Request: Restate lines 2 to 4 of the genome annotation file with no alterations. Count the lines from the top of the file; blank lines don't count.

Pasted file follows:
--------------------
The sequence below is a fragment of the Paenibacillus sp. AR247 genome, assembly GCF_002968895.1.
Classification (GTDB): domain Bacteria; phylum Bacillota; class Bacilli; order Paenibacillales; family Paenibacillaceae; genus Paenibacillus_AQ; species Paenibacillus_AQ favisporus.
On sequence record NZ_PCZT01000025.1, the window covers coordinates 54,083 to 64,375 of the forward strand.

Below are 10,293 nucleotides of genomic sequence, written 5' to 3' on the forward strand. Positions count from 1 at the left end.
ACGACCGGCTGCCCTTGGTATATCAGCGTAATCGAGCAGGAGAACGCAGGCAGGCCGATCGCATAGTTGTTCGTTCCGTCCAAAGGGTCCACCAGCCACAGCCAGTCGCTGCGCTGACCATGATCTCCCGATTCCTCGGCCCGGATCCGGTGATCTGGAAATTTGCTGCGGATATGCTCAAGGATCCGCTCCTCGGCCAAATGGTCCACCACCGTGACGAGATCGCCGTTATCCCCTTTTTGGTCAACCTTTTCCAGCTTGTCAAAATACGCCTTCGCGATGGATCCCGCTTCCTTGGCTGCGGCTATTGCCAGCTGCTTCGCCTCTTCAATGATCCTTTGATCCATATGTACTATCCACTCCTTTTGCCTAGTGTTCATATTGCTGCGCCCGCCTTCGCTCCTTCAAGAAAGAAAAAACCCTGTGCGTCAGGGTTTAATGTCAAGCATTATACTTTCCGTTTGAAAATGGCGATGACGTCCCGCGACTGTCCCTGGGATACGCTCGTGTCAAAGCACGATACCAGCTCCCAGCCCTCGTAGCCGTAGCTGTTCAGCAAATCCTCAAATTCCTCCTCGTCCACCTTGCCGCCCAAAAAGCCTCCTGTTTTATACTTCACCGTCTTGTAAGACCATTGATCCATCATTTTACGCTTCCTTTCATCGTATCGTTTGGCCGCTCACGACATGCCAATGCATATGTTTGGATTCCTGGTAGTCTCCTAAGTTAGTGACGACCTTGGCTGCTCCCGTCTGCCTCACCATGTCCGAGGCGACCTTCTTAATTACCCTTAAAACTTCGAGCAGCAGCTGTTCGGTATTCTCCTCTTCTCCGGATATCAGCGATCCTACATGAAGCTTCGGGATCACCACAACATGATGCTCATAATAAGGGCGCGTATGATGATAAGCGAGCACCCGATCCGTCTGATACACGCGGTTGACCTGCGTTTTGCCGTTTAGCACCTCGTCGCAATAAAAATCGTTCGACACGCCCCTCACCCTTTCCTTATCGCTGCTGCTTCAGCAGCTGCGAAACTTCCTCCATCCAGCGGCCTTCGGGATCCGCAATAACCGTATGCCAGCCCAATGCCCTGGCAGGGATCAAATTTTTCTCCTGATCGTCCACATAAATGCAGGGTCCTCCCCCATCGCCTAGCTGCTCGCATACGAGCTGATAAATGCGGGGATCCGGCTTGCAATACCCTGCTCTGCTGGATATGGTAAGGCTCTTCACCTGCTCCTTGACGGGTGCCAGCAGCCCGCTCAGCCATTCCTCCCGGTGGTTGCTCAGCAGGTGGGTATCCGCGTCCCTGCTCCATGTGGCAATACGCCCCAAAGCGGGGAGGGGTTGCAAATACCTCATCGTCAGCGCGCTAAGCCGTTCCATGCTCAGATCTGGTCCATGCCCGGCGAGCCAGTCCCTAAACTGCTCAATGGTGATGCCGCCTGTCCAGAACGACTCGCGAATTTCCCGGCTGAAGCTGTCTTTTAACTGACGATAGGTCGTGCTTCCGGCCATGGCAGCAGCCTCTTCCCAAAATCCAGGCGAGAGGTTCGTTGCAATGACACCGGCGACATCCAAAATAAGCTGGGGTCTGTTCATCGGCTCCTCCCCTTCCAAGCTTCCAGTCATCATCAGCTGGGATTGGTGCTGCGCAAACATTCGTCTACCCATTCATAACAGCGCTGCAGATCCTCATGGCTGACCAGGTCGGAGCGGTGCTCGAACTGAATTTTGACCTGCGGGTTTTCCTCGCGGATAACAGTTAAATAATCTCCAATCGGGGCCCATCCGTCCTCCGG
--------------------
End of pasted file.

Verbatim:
Classification (GTDB): domain Bacteria; phylum Bacillota; class Bacilli; order Paenibacillales; family Paenibacillaceae; genus Paenibacillus_AQ; species Paenibacillus_AQ favisporus.
On sequence record NZ_PCZT01000025.1, the window covers coordinates 54,083 to 64,375 of the forward strand.

Below are 10,293 nucleotides of genomic sequence, written 5' to 3' on the forward strand. Positions count from 1 at the left end.